Why landlords in Dublin are choosing short term renting over long term

Renting can be difficult, so here are some tips to help you.

Posted on 2 Oct 2017 by Colin Napper

Why landlords in Dublin are choosing short term renting over long term

The short term letting market has exploaded over the last few years with more and more property owners opting for short term letting over long term letting. I think this is due to some important factors at play which has enabled this market to flourish.

Key conditions to exploding short term market.

1. Lack of supply of quality hotel rooms in Dublin
2. Ireland expects its biggest influx of tourists in 2017
3. Rent caps on long term rentals in Dublin mean some landlords cant make the rental market returns
4. Low barrier to entry with no regulation, owners need only signup to Airbnb and away they go.
5. The impact of the sharing economy has helped pave the way for landlords to do it themselves.
6. The rental returns can be double or treble the long term letting market rent.

With Airbnb listing 3600 properties listed in Dublin which is up 2000 properties since 2016 it is easy to see that a lot of landlords have caught onto the trend of renting their properties out to tourists, corporate guests or short term visitors.

There has been some big headlines in the Irish news over the last 12 months about the impact the Airbnb host sharing website has impacted the rental market in Dublin.

For me a headline article by the independent.ie let the cat out of the bag and alerted so many landlords onto the Airbnb marketplace.

The article mentioned how a couple achieved €79,000 in 1 year from renting out their apartment on airbnb and had it listed on daft.ie for €400,000 when other similar apts where going for €270,000

Below I am outlining a few reasons landlords may prefer the short term option over the long term tenancies

New rent controls introduced in December 2016 in Dublin

The stratedgy for the rental sector introduced a rent predictability measure, to cap rent increase by 4% per year for the next 3 years and rolled it out in Dublin in December 2016 meaning landlords couldnt raise the rent by more than 4% per annum.

If you where a landlord who was giving back keys to your 3 bedroom house in Drumcondra and you had a prior agreement with exiting tenants paying you €1400 per month then this €1400 is the base rent for your next long term letting meaning you can let it out for €1456.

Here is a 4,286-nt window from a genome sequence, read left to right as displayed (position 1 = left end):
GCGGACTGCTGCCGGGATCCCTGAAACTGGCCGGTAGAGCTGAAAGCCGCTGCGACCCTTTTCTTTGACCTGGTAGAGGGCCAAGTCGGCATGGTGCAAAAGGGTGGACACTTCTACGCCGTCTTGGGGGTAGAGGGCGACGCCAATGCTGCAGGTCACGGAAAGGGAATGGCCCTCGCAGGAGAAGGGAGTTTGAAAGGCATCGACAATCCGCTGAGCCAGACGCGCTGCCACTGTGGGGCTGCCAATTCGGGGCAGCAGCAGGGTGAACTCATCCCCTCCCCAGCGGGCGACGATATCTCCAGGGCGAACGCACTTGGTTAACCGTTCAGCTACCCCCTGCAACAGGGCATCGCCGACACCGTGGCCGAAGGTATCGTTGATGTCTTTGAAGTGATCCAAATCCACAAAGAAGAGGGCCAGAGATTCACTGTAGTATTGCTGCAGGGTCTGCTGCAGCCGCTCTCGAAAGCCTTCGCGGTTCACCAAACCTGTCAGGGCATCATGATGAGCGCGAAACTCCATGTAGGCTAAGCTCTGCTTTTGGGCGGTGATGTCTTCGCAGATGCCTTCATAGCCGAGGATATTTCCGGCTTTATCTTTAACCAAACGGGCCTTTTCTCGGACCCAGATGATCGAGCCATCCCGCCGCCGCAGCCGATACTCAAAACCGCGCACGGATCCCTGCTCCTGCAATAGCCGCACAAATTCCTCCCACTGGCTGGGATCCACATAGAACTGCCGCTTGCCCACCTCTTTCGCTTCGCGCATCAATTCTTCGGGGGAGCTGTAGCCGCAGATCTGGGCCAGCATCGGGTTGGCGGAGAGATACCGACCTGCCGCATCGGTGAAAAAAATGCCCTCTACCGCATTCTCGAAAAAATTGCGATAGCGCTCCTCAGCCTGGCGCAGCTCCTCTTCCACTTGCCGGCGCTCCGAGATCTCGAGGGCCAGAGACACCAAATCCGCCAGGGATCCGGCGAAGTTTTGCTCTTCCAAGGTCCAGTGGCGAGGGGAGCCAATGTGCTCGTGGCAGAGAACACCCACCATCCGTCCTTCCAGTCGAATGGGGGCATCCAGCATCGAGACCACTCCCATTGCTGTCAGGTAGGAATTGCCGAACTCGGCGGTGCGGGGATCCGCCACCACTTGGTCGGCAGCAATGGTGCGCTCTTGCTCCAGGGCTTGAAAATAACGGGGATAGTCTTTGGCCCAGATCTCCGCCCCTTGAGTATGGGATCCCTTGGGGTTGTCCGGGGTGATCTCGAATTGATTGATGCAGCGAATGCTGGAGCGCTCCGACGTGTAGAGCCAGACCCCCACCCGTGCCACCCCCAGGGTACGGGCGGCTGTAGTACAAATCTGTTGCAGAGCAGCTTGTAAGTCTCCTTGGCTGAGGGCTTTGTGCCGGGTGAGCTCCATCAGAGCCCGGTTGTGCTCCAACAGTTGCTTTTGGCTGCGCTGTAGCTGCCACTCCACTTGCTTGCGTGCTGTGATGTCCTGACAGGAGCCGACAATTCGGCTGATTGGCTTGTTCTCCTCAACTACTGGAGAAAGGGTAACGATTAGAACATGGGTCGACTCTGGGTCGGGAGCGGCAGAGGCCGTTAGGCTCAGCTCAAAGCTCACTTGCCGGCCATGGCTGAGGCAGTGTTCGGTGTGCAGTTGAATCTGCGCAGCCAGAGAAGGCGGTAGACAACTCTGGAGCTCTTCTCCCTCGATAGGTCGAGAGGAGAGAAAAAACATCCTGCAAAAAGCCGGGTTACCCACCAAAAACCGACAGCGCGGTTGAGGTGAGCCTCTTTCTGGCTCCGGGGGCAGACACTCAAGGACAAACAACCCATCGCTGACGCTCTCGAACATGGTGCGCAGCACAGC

If it was your first letting of your 3 bed house in Drumcondra then you could achieve the market rent of €2000+ per month. This has left a lot of landlords frustrated and naturally looking for alternatives.

No rules governing the renting of short term properties in place yet.

As it stands there is no rules governing the renting of short term properties in Ireland implemented by the Irish Government and with this low barrier to entry it is easy to see how landlords are attracted to short term lettings.

In the London property owners can only list on airbnb for 90 days per calendar year unless they submit an exemption form which lifts the ban.

Berlin has also a ban on airbnb short term lettings on people who let 50% of their apartments without a permit will receive a fine of €100,000.

There has been rumblings in the Irish press that the government will do something to control short term lettings but nothing has come to fruition.

The sharing economy has changed the game with Airbnb leading the way.

Airbnb, Uber, Shopify, Weworks to name a few companies who have helped change the way people go about their business.

Airbnb is notably the biggest name in the sharing economy and has enabled ordinary people make extra money renting out a spare room in their home.

People have become more comfortable with sharing now if there is some trust mechanisms in place like a review system in place to help protect them.

So since 2008 Airbnb have been operating and what we have is people have been used to renting apartments instead of hotels and they clearly like that experience of having their own space for their stay.

Tourism is through the roof with 10.8 million visitors coming to Ireland in 2017.

in 2016 9.5 million tourists visited Ireland and in 2017 Failte Ireland expects Ireland to receive over 10.8 million visitors and a lot of there visitors coming from places like, canada, USA and European countries who are well used to renting short term apartments vs Hotels.

The tourist industry needs short term lettings to help keep accommodation costs down for tourists visiting Dublin.

I think part of the reason the Irish government didn’t implement any airbnb controls is there was not enough hotel rooms in Dublin to satisfy the exploding tourist trade coming in.

Short term letting returns vs Long term lettings

The returns can be 2 to 3 times market rent in some months and who wouldnt want a piece of that pie.

Landlords are always victimised as been greedy but I was around when the market hit rock bottom in 2009 for most landlords who couldnt afford to keep their properties because the rents dropped so low.

Tenants where calling us leaving apartments left right and center because other places where 100 – 200 cheaper.

Now the shoe is on the other foot but some landlords cant make the returns because their property is governed by the PRTB rent caps so they are making hay for 6-7 months in the high tourist season and who can blame them.